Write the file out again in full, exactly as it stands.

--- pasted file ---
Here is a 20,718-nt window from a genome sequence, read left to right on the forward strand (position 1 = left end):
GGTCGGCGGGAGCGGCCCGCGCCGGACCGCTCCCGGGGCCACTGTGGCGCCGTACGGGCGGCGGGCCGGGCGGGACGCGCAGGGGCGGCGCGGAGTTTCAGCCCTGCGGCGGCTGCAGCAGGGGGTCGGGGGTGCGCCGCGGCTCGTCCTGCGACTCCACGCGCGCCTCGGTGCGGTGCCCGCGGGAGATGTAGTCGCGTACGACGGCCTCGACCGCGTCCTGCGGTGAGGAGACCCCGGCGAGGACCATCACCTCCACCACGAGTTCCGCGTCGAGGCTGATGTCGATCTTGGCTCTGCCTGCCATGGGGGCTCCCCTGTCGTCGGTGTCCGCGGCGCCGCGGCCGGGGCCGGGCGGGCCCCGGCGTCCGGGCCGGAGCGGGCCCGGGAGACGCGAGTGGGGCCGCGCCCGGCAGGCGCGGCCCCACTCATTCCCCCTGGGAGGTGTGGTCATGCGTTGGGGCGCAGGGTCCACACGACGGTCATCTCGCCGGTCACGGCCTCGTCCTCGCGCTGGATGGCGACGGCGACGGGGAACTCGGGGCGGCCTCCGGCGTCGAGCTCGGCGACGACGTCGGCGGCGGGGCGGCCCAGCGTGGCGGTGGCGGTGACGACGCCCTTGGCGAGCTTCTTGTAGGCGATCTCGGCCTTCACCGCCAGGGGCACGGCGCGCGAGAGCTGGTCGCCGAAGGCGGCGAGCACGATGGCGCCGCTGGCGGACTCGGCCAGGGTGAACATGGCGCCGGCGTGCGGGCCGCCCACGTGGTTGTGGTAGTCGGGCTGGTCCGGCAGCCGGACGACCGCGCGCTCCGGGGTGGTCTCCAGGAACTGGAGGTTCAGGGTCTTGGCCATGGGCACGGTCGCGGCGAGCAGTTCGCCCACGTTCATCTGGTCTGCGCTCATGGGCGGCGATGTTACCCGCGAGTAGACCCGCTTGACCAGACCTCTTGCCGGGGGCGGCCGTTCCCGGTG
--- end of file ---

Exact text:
Here is a 20,718-nt window from a genome sequence, read left to right on the forward strand (position 1 = left end):
GGTCGGCGGGAGCGGCCCGCGCCGGACCGCTCCCGGGGCCACTGTGGCGCCGTACGGGCGGCGGGCCGGGCGGGACGCGCAGGGGCGGCGCGGAGTTTCAGCCCTGCGGCGGCTGCAGCAGGGGGTCGGGGGTGCGCCGCGGCTCGTCCTGCGACTCCACGCGCGCCTCGGTGCGGTGCCCGCGGGAGATGTAGTCGCGTACGACGGCCTCGACCGCGTCCTGCGGTGAGGAGACCCCGGCGAGGACCATCACCTCCACCACGAGTTCCGCGTCGAGGCTGATGTCGATCTTGGCTCTGCCTGCCATGGGGGCTCCCCTGTCGTCGGTGTCCGCGGCGCCGCGGCCGGGGCCGGGCGGGCCCCGGCGTCCGGGCCGGAGCGGGCCCGGGAGACGCGAGTGGGGCCGCGCCCGGCAGGCGCGGCCCCACTCATTCCCCCTGGGAGGTGTGGTCATGCGTTGGGGCGCAGGGTCCACACGACGGTCATCTCGCCGGTCACGGCCTCGTCCTCGCGCTGGATGGCGACGGCGACGGGGAACTCGGGGCGGCCTCCGGCGTCGAGCTCGGCGACGACGTCGGCGGCGGGGCGGCCCAGCGTGGCGGTGGCGGTGACGACGCCCTTGGCGAGCTTCTTGTAGGCGATCTCGGCCTTCACCGCCAGGGGCACGGCGCGCGAGAGCTGGTCGCCGAAGGCGGCGAGCACGATGGCGCCGCTGGCGGACTCGGCCAGGGTGAACATGGCGCCGGCGTGCGGGCCGCCCACGTGGTTGTGGTAGTCGGGCTGGTCCGGCAGCCGGACGACCGCGCGCTCCGGGGTGGTCTCCAGGAACTGGAGGTTCAGGGTCTTGGCCATGGGCACGGTCGCGGCGAGCAGTTCGCCCACGTTCATCTGGTCTGCGCTCATGGGCGGCGATGTTACCCGCGAGTAGACCCGCTTGACCAGACCTCTTGCCGGGGGCGGCCGTTCCCGGTG